George Segal died from heart surgery – possible complications from bypass surgery

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The actor’s career spanned more than 60 years but came to a halt last year after the legend died aged 87 from complications after major surgery. He is best known for his roles as Jack Gallo on Just Shoot Me! And Albert “Pops” Solomon on The Goldbergs.

The announcement of his death was brief, citing “complications from bypass surgery”.

A heart bypass surgery is when blood is diverted around a blockage in the heart’s major arteries to improve blood flow and increase oxygen supplied there.

“The family is devastated to announce that this morning George Segal passed away due to complications from bypass surgery,” said George’s wife Sonia Segal in a statement provided by Sony Television, published by CNN.

The death was a shock to the public and the television world alike. Adam F. Goldberg, the creator of The Goldbergs, gave his tribute on Twitter.

“Today we lost a legend,” he wrote.

“It was a true honour being a small part of George Segal’s amazing legacy.

“By pure fate, I ended up casting the perfect person to play Pops. Just like my grandfather, George was a kid at heart with a magical spark.”

Heart bypasses often last around three to six hours – and generally have a high success rate.

In America, for example, one report found only two to three percent of people who undergo the procedure die from it.

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The risk is also low in the UK – less than one percent.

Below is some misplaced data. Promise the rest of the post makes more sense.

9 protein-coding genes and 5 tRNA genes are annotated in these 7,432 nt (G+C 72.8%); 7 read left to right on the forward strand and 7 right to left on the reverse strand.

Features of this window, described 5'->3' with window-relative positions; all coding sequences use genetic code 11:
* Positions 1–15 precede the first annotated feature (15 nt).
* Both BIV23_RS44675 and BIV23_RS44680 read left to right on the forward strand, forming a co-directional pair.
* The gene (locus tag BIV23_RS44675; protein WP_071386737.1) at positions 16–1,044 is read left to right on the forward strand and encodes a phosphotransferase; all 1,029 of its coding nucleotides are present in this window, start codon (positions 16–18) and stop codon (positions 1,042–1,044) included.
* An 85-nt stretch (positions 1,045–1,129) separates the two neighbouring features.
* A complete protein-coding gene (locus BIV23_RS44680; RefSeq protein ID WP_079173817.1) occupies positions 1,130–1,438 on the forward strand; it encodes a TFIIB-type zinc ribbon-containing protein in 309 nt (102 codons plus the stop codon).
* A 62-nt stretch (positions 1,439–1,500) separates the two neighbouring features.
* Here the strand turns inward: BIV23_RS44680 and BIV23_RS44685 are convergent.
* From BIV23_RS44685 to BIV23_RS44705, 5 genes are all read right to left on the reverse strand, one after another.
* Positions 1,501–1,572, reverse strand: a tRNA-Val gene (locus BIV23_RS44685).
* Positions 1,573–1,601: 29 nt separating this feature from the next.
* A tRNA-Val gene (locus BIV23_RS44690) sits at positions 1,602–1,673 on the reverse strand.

Despite the low risk of death from bypass surgery, there is still a risk and it increases if the surgery is more complex.

The bypass procedure, which is open-heart surgery, is already a hefty surgery.

During surgery, one blood vessel, known as the graft vessel, is taken from the chest or elsewhere to later be attached to the heart’s artery above and below the blockage to “bypass” it per se.

In the process, the patient’s chest is then opened up, and their blood is rerouted to a machine, taking the role of the heart and lungs – sending blood around the body.

The heart is also stopped during the surgery while the graft is inserted. It is restarted using electric shocks.

Another type of bypass surgery called off-pump surgery occurs when the heart is beating.

This has been shown in recent studies to be more dangerous than surgery that involves stopping the heart.

According to the NHS, some people also experience heart attacks during the surgery or shortly afterwards.

In some cases, people may have a stroke.

This is related to the onset of arrhythmia, another term for atrial fibrillation, or haemodynamic instability – an unstable blood pressure that occurs due to improper circulation.

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